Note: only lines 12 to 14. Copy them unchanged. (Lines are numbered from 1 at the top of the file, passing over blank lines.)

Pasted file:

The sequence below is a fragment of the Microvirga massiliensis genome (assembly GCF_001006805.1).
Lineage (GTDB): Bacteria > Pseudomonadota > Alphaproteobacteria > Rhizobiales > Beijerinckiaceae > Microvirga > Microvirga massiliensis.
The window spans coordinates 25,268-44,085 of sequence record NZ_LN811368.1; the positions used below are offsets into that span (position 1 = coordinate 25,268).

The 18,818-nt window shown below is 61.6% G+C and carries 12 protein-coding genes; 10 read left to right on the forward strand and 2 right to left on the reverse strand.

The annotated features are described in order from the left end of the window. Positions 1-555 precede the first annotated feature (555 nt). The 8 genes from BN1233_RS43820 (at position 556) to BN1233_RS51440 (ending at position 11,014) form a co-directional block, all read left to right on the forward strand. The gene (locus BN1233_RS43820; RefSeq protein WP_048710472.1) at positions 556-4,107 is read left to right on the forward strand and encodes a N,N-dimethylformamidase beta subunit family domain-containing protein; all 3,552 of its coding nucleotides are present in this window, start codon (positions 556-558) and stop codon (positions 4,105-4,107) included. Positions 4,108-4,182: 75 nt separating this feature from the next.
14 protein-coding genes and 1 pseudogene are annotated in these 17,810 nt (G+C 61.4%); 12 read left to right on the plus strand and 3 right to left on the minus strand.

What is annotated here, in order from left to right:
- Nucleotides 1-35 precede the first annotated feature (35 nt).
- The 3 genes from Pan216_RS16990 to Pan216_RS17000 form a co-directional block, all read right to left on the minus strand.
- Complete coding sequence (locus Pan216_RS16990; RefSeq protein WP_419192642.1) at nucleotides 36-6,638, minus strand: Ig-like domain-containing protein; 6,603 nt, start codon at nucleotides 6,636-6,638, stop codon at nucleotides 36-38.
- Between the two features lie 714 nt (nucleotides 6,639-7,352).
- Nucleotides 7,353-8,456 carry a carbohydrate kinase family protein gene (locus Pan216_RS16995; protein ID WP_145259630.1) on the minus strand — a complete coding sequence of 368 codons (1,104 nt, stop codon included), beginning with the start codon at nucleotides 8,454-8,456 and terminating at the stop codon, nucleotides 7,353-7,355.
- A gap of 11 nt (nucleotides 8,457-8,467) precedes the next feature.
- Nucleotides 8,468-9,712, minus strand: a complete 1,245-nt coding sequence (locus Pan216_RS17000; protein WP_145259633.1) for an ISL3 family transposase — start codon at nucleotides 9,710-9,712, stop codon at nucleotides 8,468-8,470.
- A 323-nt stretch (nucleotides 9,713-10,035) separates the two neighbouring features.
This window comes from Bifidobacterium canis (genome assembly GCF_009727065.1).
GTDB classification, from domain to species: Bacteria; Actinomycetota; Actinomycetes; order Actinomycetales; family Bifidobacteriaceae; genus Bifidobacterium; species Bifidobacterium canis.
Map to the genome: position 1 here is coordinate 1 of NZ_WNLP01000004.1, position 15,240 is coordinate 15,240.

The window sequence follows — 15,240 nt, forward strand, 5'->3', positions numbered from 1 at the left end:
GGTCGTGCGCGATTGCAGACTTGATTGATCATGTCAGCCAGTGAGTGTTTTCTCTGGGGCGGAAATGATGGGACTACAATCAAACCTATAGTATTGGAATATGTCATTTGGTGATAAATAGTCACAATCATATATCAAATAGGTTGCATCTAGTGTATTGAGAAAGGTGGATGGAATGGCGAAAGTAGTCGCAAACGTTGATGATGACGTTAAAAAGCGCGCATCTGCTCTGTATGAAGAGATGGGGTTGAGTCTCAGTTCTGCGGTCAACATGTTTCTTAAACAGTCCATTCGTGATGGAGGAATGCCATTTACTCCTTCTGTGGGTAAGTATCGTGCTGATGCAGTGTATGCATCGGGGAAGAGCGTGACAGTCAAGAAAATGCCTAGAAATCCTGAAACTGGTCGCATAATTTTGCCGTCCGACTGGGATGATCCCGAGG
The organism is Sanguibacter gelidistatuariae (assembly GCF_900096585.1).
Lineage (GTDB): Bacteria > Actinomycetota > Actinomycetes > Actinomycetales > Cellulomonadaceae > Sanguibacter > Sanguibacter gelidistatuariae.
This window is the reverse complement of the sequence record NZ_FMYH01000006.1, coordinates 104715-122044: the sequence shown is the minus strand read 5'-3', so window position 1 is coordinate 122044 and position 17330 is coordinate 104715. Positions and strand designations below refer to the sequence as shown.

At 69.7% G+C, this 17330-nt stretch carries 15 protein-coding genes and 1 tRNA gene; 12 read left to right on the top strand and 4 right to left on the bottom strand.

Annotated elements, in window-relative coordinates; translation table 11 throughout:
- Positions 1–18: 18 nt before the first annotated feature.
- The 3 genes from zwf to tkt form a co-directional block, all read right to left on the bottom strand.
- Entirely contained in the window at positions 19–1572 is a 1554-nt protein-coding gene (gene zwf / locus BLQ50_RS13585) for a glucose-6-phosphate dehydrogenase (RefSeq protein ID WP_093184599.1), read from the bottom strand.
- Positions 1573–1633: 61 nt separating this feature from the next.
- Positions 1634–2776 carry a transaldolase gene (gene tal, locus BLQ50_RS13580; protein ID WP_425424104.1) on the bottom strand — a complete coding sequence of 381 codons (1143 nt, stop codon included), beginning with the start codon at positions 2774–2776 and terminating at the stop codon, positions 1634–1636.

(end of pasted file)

- Nucleotides 7,353-8,456 carry a carbohydrate kinase family protein gene (locus Pan216_RS16995; protein ID WP_145259630.1) on the minus strand — a complete coding sequence of 368 codons (1,104 nt, stop codon included), beginning with the start codon at nucleotides 8,454-8,456 and terminating at the stop codon, nucleotides 7,353-7,355.
- A gap of 11 nt (nucleotides 8,457-8,467) precedes the next feature.
- Nucleotides 8,468-9,712, minus strand: a complete 1,245-nt coding sequence (locus Pan216_RS17000; protein WP_145259633.1) for an ISL3 family transposase — start codon at nucleotides 9,710-9,712, stop codon at nucleotides 8,468-8,470.